I am tuning PID for quadcopter, the problem i have is that with different base Throttle, i seems that i have to adjust different PID gains in order for the quadcopter to balance!
Well, the optimal PID parameters are an estimation that should do best at all situations. It's possible that you just need to find better PID parameters.
But it could also be a hardware problem: It helps to let the quad hover a bit and figure out if it's drifting in a specific direction - That should point you to the culprit, or at least to the culprit 'leg'.
The issues to check, in my opinion, will be:
- ESC calibration isn't the same on all motors - The ESCs do not react the same to the same throttle level. Recalibrating the ESCs (preferably at the same time) should fix that.
- The props could be unbalanced - Check that the props are in a good condition and don't have any deformations.
- Maybe one of the ESCs is acting up? Try measuring the current usage of each ESC changing the throttle from low to high. It should be about the same on every motor.
- Check for loose stuff on the quad - Things tend to resonate in different throttle levels causing the quad to change its behaviour.
- Try switching between parts. I'd go with switching ESC between sides and checking if it makes a difference in the drift direction.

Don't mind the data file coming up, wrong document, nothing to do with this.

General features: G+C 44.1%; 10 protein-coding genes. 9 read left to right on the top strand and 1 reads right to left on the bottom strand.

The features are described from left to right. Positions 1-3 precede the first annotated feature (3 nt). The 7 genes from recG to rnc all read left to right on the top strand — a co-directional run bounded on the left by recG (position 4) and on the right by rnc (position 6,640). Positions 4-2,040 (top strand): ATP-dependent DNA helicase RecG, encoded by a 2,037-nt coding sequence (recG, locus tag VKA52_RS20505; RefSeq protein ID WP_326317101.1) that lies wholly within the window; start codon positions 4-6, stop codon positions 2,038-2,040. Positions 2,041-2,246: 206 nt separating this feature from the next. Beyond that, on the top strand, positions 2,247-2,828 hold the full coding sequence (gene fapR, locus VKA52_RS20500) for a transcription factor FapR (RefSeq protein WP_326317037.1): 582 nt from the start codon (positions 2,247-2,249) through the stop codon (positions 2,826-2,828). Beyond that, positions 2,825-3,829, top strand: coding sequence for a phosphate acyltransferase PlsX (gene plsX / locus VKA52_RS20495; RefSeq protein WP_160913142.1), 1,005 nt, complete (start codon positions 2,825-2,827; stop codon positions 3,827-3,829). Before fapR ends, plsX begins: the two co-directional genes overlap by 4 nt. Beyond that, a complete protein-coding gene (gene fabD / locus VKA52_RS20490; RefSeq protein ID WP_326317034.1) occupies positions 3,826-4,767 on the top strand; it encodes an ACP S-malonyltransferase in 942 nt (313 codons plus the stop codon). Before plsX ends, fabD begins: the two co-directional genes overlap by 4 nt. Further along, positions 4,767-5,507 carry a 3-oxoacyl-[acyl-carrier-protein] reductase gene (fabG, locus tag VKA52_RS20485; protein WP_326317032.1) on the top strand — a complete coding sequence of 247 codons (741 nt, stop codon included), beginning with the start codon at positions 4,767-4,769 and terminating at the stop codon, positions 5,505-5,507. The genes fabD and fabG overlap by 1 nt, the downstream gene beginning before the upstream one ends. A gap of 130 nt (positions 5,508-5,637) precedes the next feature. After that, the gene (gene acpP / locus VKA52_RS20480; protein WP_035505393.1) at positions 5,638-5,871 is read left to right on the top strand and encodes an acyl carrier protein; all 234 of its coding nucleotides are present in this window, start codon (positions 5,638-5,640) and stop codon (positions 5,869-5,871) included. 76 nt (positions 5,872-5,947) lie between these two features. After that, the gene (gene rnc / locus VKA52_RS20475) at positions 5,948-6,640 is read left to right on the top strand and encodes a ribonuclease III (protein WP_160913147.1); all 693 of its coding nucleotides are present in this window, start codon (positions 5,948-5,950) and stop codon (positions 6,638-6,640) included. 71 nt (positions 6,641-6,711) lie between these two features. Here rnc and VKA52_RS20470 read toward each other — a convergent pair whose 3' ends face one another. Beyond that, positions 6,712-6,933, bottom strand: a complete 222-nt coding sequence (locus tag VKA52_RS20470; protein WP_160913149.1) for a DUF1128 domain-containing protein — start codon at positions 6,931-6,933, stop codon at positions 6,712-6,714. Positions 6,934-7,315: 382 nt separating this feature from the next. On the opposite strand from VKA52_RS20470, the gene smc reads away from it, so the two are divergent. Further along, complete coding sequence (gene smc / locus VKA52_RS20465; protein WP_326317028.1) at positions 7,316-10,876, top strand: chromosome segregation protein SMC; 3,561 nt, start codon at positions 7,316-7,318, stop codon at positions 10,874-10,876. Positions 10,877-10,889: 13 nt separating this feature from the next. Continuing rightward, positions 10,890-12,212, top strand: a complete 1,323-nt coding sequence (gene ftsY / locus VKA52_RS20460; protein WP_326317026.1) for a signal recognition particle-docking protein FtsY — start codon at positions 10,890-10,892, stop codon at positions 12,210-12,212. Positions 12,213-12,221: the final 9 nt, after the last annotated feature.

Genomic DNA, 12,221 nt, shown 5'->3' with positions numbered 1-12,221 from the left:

Lastly, it could be (not likely however) a problem in the PID implementation. Which flight controller are you using?
ESCs translate the signal coming from your receiver (PWM signal usually) to 3-phase voltage given to the motor. PWM signal is basically a square wave with changing duty cycle.
The duty cycle (D.C.) is really just the value the receiver receives from the RC Transmitter (the remote). Since each receiver & transmitter are different, the received value isn't always going from 0% to 100%. It can sometimes go from 20% to 90%, or in worse cases 40% to 60%, etc. Usually low D.C. means low channel value (low throttle in our case), but Futaba tend to reverse that (high D.C. = low channel value).
So what you need to do is to calibrate your ESCs to know the dynamic range of your throttle (how much D.C is low and how much is high). Check the ESC manual - it should explain how to do that. Usually it's something like:
- Put throttle all the way up
- Connect power to ESC
- Wait for 3 beeps (or something)
- Lower throttle until lowest value
- Wait for 3 beeps
But it differs from ESC to ESC
Edit: Ran into a another explanation: Purpose of programming an ESC
I found the reason, in my original code, i just use one stage PID. The right one should comprise of 2 cascaded PIDs: rate PID and stablized PID